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Nicene and Post-Nicene Fathers, Ser. II, Vol. II: The Ecclesiastical History of Socrates Scholasticus.: The Macedonians, pressed by the Emperor's Violence toward them, send a Deputation to Liberius Bishop of Rome, and subscribe the Nicene Creed.

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Chapter XII.—The Macedonians, pressed by the Emperor’s Violence toward them, send a Deputation to Liberius Bishop of Rome, and subscribe the Nicene Creed.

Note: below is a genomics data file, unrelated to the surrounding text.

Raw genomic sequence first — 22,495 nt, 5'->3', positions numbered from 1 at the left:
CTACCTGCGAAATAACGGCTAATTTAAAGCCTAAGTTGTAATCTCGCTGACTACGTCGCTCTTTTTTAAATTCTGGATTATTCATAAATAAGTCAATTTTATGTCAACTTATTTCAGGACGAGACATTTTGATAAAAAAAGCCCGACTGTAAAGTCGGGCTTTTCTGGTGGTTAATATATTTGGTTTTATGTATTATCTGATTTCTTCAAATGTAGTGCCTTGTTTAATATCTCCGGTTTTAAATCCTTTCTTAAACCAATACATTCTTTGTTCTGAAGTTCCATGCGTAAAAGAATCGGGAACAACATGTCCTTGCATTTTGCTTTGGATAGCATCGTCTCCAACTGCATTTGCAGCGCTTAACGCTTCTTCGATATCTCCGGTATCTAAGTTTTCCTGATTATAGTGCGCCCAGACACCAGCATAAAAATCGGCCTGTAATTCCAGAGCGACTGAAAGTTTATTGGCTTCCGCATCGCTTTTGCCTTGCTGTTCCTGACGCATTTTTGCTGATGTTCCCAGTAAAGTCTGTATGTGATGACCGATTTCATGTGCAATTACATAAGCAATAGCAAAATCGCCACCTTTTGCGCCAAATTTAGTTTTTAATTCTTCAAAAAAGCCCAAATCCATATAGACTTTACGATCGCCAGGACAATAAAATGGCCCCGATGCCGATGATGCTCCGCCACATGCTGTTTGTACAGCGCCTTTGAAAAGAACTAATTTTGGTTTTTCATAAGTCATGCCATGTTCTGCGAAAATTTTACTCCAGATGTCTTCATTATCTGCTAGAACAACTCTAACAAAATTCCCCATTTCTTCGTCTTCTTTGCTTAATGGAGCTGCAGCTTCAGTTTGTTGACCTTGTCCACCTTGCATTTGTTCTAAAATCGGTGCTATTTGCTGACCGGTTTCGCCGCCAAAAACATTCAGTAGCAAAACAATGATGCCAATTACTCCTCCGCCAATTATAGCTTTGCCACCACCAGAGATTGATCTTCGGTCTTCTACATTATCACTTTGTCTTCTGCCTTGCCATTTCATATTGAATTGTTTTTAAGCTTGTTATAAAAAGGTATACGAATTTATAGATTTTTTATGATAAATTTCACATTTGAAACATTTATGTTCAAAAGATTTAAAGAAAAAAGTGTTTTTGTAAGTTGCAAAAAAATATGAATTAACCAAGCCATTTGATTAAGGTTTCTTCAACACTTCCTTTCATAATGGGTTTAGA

When the maintainers of the ‘homoousian’ doctrine had been thus severely dealt with, and put to flight, the persecutors began afresh to harass the Macedonians; who impelled by fear rather than violence, send deputations to one another from city to city, declaring the necessity of appealing to the emperor’s brother, and also to Liberius bishop of Rome: and that it was far better for them to embrace their faith, than to communicate with the party of Eudoxius. They sent for this purpose Eustathius bishop of Sebastia, who had been several times deposed, Silvanus of Tarsus in Cilicia, and Theophilus of Castabala in the same province; charging them to dissent in nothing from Liberius concerning the faith, but to enter into communion with the Roman church, and confirm the doctrine of the homoousian. These persons therefore proceeded to Old Rome, carrying with them the letters of those who had separated themselves from Acacius at Seleucia. To the emperor they could not have access, he being occupied in the Gauls with a war against the Sarmatæ; but they presented their letters to Liberius. He at first refused to admit them; saying they were of the Arian faction, and could not possibly be received into communion by the church, inasmuch as they had rejected the Nicene Creed. To this they replied that by change of sentiment they had acknowledged the truth, having long since renounced the Anomœan 595 Creed, and avowed the Son to be in every way ‘like the Father’: moreover that they considered the terms ‘like’ p. 101 (homoios) and homoousios to have precisely the same import. When they had made this statement, Liberius demanded of them a written confession of their faith; and they accordingly presented him a document in which the substance of the Nicene Creed was inserted. I have not introduced here, because of their length, the letters from Smyrna, Asia, and from Pisidia, Isauria, Pamphylia, and Lycia, in all which places they had held Synods. The written profession which the deputies sent with Eustathius, delivered to Liberius, is as follows: